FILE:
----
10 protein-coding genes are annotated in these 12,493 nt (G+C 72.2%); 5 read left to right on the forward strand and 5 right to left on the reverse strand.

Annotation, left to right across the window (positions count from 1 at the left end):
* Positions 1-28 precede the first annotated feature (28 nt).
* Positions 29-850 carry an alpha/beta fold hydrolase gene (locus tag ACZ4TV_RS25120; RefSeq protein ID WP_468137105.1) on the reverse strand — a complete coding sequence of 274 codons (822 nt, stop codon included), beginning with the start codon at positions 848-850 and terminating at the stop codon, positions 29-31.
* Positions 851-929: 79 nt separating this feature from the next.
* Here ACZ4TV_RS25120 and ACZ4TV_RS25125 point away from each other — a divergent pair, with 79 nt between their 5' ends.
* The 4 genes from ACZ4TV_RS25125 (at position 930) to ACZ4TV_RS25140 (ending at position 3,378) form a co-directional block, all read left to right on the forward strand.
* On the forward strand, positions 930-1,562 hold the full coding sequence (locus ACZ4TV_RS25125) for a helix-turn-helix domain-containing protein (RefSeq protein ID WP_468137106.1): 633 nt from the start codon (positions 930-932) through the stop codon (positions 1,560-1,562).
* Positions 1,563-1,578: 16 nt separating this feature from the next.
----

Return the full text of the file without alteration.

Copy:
10 protein-coding genes are annotated in these 12,493 nt (G+C 72.2%); 5 read left to right on the forward strand and 5 right to left on the reverse strand.

Annotation, left to right across the window (positions count from 1 at the left end):
* Positions 1-28 precede the first annotated feature (28 nt).
* Positions 29-850 carry an alpha/beta fold hydrolase gene (locus tag ACZ4TV_RS25120; RefSeq protein ID WP_468137105.1) on the reverse strand — a complete coding sequence of 274 codons (822 nt, stop codon included), beginning with the start codon at positions 848-850 and terminating at the stop codon, positions 29-31.
* Positions 851-929: 79 nt separating this feature from the next.
* Here ACZ4TV_RS25120 and ACZ4TV_RS25125 point away from each other — a divergent pair, with 79 nt between their 5' ends.
* The 4 genes from ACZ4TV_RS25125 (at position 930) to ACZ4TV_RS25140 (ending at position 3,378) form a co-directional block, all read left to right on the forward strand.
* On the forward strand, positions 930-1,562 hold the full coding sequence (locus ACZ4TV_RS25125) for a helix-turn-helix domain-containing protein (RefSeq protein ID WP_468137106.1): 633 nt from the start codon (positions 930-932) through the stop codon (positions 1,560-1,562).
* Positions 1,563-1,578: 16 nt separating this feature from the next.